An Airing of Weaknesses

It seems to me, Don, that the well-poisoning of your closing question elides precisely the benefit of a Laffey run for U.S. Senate. Tweak your perceptive hypothetical of a primary-free Chafee’s positioning:

While sitting on the sidelines eating popcorn, Chafee would have been able to size up his opponent, research weak points, and come out swinging after the Democratic primary.

A primary race with a rumbler like Laffey will undoubtedly expose Chafee’s weaknesses (even more than the Senator has managed to accomplish simply by being in view of the public in a post–9/11 world). Of course, one should offer the passing disclaimer that citizens benefit whenever candidates’ weaknesses are exposed, but that byproduct of a primary race is even more valuable for Rhode Island Republicans: No matter who wins the primary — or the election, for that matter — the political calculus will have become less of a factor in our state.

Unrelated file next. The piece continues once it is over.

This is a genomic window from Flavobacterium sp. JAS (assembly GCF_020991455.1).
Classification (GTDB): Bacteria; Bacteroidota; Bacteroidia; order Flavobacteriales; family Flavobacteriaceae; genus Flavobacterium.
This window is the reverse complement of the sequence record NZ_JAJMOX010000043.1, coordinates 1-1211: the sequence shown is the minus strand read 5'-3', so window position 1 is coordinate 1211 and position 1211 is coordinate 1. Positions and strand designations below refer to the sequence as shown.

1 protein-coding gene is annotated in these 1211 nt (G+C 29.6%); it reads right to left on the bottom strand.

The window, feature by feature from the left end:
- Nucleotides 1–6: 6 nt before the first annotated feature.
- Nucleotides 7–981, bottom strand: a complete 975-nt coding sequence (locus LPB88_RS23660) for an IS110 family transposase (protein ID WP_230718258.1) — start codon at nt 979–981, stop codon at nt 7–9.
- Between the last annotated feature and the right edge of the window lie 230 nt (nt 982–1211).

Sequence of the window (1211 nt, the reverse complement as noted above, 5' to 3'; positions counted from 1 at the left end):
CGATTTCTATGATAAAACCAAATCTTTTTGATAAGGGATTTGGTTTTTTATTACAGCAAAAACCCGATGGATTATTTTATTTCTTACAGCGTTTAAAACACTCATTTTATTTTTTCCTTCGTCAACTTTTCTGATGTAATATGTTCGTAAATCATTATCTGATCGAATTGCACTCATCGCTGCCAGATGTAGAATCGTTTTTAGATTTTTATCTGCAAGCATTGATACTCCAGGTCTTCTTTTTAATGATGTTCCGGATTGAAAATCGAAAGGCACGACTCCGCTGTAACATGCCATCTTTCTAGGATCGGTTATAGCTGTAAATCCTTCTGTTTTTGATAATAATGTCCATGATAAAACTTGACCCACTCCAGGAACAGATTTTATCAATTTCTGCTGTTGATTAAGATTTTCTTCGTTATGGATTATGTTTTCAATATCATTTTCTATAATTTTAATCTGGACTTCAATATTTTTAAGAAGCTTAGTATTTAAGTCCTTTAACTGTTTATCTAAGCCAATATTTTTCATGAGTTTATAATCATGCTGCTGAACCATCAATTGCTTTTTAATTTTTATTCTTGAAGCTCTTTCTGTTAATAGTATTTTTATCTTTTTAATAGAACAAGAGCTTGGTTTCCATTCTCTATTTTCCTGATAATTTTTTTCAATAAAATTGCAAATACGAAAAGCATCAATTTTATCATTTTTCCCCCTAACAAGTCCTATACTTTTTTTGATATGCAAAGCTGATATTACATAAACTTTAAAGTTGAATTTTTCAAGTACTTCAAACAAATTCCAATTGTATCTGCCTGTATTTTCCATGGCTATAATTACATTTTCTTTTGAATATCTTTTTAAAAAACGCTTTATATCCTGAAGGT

One thing that Laffey has shown successfully as mayor of Cranston is that Rhode Island needs to be shaken up a bit. If that means that we have to fall to form with another Democrat in a key government position for the time being, at least we on the right will have the opportunity to offer a different vision without a might-as-well-be-a-Democrat Republican blurring our voices with the mild morphine drip of political power that he represents.

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15 years ago

Laffey is offering a vision of a second party for a one-party state. Maybe the voters will take him up on it, maybe not.
Is anyone following the Japanese election? Apparently Koizumi was tired of having his reforms blocked by the old guard of his party, so he dissolved the government and is trying to prove that the LDP can win without them.
It’s kind of like the GOP throwing out the old Rockefeller wing altogether. (That would never happen, because there would be too much campaign money lost in the trade.)

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